Murder and Mayhem: Are “Murder Hornets” Really on the Loose? (Answer: Nope)

There’s been a lot of hysteria around what people are calling “murder hornets”, but let’s take a look at the facts to erase that fear and learn a bit about science in the process. First of all the name “murder hornet” creates a lot of needless fear – that’s not what these hornets are called – the most commonly accepted name Asian giant hornet.

It is true that Asian giant hornets exist and there have been confirmed (dead) specimens in the United States. While what you’ve heard or read about their biology and behavior may be true, please take into consideration that we are unlikely to ever be exposed to this hornet here in Nebraska. Regardless of how painful the sting and how toxic their venom, with zero exposure, there is no risk of harm.

Below are the following reasons we should not worry about the Asian giant hornet in Nebraska (and most places in the US):

1) We are humans and they prey on other insects like honey bees. Honey bees in Asia have developed an interesting way to defend themselves by using heat to form a “defensive ball” around their predator. This is not a defensive strategy of the European honey bee, which are the bees domesticated here in the US that we value so much. Although Asian giant hornets feed aggressively on honey bees, they do not exhibit hostile behavior towards humans.

2) At this time there are NO known established populations in the US. This is a map of reported sightings. At the time (May 12) the two confirmed specimens are located within a small area in Washington State.

3) Washington State Department of Agriculture is doing everything they can to track sightings, to determine if nests exist, with the understanding that if/when found they will be eradicated. This decisive and aggressive approach reduces the chances this species will spread from this location if they are found. There is also a public FB page monitoring and surveying residents in Washington State.

4) The Asian giant hornet does not disperse far on its own. They do not have a wide foraging range and without human interference will likely remain close to the area they inhabit. Like other social wasps, the majority of individuals are sterile females. If a person was to find a specimen and purposely introduce to another state, it would have to be a living, fertilized queen, and find the new habitat favorable. There is an excellent, jargon-free and comprehensive USDA document about Vespa mandarinia, called the New Pest Response Guidelines if you want to know more.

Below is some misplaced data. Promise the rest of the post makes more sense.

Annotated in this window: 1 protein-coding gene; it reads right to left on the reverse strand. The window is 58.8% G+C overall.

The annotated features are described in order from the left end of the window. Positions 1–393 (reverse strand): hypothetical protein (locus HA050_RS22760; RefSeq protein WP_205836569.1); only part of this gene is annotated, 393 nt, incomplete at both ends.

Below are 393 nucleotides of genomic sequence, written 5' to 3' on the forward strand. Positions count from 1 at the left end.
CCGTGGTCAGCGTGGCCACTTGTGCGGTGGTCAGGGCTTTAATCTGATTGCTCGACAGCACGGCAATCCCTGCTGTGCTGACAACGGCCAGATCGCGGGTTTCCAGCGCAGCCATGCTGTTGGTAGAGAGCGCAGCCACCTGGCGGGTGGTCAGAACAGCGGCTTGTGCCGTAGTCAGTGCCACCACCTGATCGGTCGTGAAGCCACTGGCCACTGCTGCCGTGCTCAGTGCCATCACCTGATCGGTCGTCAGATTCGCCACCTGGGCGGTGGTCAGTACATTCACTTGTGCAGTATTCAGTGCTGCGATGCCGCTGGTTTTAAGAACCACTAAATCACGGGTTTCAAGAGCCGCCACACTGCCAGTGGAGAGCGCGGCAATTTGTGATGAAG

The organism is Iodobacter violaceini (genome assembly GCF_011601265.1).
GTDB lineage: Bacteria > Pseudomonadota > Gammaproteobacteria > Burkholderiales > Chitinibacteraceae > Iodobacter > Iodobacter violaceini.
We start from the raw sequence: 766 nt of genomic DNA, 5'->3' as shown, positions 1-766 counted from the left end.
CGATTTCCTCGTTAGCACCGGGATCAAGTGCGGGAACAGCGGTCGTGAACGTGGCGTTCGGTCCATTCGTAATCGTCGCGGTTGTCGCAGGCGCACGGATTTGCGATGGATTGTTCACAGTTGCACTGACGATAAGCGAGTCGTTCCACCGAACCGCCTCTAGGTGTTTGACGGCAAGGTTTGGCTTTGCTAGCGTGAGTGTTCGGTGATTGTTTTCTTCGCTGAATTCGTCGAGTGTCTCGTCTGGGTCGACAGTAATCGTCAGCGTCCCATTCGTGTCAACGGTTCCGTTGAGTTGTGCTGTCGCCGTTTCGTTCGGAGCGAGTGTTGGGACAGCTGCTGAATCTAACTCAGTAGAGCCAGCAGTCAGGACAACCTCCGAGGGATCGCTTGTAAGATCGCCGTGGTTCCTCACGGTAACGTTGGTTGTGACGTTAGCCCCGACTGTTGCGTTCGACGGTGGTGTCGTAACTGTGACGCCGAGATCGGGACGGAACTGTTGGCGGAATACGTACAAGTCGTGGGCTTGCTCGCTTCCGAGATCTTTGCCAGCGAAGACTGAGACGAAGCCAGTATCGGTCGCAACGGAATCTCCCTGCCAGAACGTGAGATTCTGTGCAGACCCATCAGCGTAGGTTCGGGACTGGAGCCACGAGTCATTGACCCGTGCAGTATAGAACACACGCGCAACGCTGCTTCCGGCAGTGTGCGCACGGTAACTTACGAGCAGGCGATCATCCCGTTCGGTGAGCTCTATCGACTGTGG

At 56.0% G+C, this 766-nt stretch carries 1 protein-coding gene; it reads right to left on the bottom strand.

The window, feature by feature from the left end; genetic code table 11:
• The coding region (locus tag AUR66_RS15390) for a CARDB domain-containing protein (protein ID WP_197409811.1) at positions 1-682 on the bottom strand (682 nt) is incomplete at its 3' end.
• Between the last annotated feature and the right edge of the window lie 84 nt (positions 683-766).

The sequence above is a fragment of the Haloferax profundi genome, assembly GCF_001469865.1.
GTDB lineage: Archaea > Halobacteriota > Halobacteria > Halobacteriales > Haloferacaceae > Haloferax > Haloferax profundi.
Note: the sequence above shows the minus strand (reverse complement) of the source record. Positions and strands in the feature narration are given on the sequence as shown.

5) Some individuals have a life-threatening response to the venom from bee stings, wasp stings or both. They should not be any more concerned about the Asian giant hornet than any other wasp (really less so, since they aren’t present), but should continue to take precautions to avoid stings and have an emergency response plan (ie. medical alert ID bracelet, epinephrine injection) as they would normally for any bee or wasp population.

We all should become somewhat familiar with the common stinging insects in the area and learn how to avoid nests. A little bit of education and awareness may help to avoid social colonies of wasps, as they usually on sting out of defense. Already this spring, paper wasps and yellowjacket queens are looking for a suitable place to start a colony, and cicada killers will be out once annual cicadas emerge from the soil. Many of these are beneficial or neutral and are not aggressive towards humans unless provoked, please stay safe and do not purposely kill any of these creatures mistaking them for an Asian giant hornet.

Look alikes in Nebraska
Here are the common stinging insects in Nebraska in order of size and when they are usually most active. At this time, we do not have any hornets commonly found in the state, much less the Asian giant hornet. Photo: J. Green and WSDA for Asian giant hornet

Scientific Resources:

There are many fabulous resources online right now from various university extension entomologists working on getting reliable and accurate information into the communities they serve. It is pretty united statement to say that the name “Murder Hornet” has done nothing to help our efforts as educators.

PODCAST: The team at Arthro-pod comprised of Jonathan Larson, Michael Skvarla, and myself, produced a special edition episode, entitled What the heck is a “murder hornet”? It is 20-minutes long and will save you from reading any more about these invasive pests.

Vespa mandarinia from WSDA Website
Asian giant hornet, Vespa mandarinia, has a large orange-yellow head with prominent eyes. It can be up to 2-inches in length. At this time specimens have only been recovered from Washington State. Photo: Washington State Department of Agriculture

Resources on the Asian giant hornet, Vespa mandarinia, written by Entomologists

Dog in a bee costume
Here is a photo of my dog, Pip, in her homemade bee costume.
Jody Green, PhD
Extension Urban Entomologist at Nebraska Extension
Jody Green is the extension urban entomologist at Nebraska Extension in Douglas-Sarpy Counties. She specializes in structural, household, and health-related insect pests.
Jody Green, PhD on LinkedinJody Green, PhD on Twitter

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